The day I wrote about my troubles reading my poetry aloud I mentioned that I was putting together a poetry manuscript and blogger Mareymercy recommended I read Ordering the Storm: How to Put Together a Book of Poems, edited by Susan Grimm. What a fabulous recommendation. The book is a collection of essays by various poets about “ordering” a poetry manuscript.
Here are 10 things I learned about ordering my book:
1. Most poets agree that the living room floor is one of the most important elements of working on a manuscript. This is where the poet spreads out all her poems and looks at them haphazardly, searching for aha moments, such as noticing that one poem contains the word “shrink” and another mentions “diminish” and recognizing a theme.
2. Sometimes placing two poems about the same subject far apart in the book can be more effective than placing them next to each other. The second time around creates pleasure in the reader when he recalls the earlier moment (Beckian Fritz Goldberg)
3. A book of lyrical poems, put together in a certain way, can create a subtle narrative.
4. Sometimes even famous poets submit their manuscripts to contests year after year until they win or place.
5. As the poet puts his collection together, he might discover poems he has not yet written (Maggie Anderson).
6. Consider starting small or internal or personal and moving toward the “public” as the book moves toward its ending.
7. Some poets have been very lucky. Others have made mistakes with their manuscripts and still been successful.
8. The decision to divide the book into sections is . . . confusing.
9. Titles are so much more important than they seem. Sections may be titled or just numbered. But live with a title for a while and see if it’s working. If the manuscript gets rejected, try a new title. If it still is rejected, re-order the poems.
10. The whole process is intuitive and mystical. There is science behind it. Do I contradict myself? (Walt Whitman–no, he doesn’t have an essay in the book).
15 responses to “10 Things I Learned about Ordering My Poems”
All very interesting. I’m not a poet, but someday I might try to “order” my essays. All that you say about ordering poetry also makes sense when ordering essays.
Some of my essays might be ordered by their narrative voices. I’m not always the entire “me” when I write an essay.Often I’m just a piece of me.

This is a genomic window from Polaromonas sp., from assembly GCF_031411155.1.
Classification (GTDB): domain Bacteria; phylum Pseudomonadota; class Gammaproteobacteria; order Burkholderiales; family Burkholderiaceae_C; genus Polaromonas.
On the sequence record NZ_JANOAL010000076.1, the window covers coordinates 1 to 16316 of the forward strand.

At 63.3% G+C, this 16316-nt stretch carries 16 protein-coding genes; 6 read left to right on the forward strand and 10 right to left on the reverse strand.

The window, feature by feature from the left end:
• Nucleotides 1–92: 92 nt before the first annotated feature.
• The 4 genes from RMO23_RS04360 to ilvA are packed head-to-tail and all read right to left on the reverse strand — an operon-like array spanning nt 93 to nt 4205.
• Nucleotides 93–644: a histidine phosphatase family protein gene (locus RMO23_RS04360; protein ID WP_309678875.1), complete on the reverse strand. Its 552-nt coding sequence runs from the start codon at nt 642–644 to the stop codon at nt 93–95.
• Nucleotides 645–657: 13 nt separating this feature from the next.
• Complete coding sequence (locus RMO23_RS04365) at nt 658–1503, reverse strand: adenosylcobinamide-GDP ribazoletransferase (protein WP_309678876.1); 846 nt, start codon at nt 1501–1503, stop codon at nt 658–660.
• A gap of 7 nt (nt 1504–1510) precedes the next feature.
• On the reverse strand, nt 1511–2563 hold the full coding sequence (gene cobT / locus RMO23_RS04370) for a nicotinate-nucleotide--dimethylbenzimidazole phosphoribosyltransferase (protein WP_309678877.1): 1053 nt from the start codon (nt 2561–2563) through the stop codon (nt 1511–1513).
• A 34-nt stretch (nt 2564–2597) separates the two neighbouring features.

As I was writing that post I was wondering if it would be the same for essays. Ultimately, I decided it wasn’t quite the same, but I couldn’t figure out WHY! So maybe I was wrong.
As far as CNF being “a piece of me”–I feel that the narrator in CNF is always a piece of me. Never the whole package. That would be overwhelming ;).
To section or not to section: that is the question. Confusing indeed! One of the benefits and drawbacks of today’s technology (two-edged sword, that) is being able to slap together mockups and pass them around to your friends for feedback. Though this seldom results in further clarity, it feels awfully productive. Thanks for the book recommendation and your notes!
I’m not sure about sending around to friends for feedback because I am always spinning my wheels waiting for a consensus of approval that will never come. Does it work for you? Thanks for reading, Jennifer.
I guess it would largely depend on the people you choose to bounce the ideas off. If there are too many, or if they don’t tend to give useful feedback, the exercise will only muddy the waters. But it *seems* like such a good idea, and the ability to do it poses a great temptation. I’m still trying to figure out what works and why, and I’ve met with rather mixed success so far.
It sounds as though you learned a lot from this book, Luanne. I think #1 applies to all writers…I love spreading stuff on the floor. 🙂
Jill, me too! I don’t like cut and paste on the computer for my prose. I like to sit on the floor with scissors and tape!
Fun stuff! 🙂
Oh yay! I am glad that book helped! It certainly helped me put my ms together…now I just need to submit the thing. It was an interesting read as well as very helpful for me so I’m glad it was useful for you too 🙂
It definitely helped. OK, can you submit it this week? There are lots of poetry book contests with August 31 deadlines!!
This was so helpful, Luanne. One time, many moons ago, I showed my poetry book (hand written in a blank journal) to one of my sisters. Her honesty was what I needed. I learned that my writing was so personal that it left the reader confused. I don’t know how to explain it at this foggy-brain moment, but I made some changes to almost all of them, so my reader could understand them.I made them more accessible, and it worked!
Patti, I’m so glad your sister was able to help you! That is a wonderful extra benefit of having a sister (alas, I do not)! As far as foggy-brain moments, I’ve had a LOT of those lately!!
You have a lot of WP sisters, and count me in as one:>)
Interesting, sometimes I compose my own poem and this insight is wonderful..
Thank you so much for reading and good luck with your poems!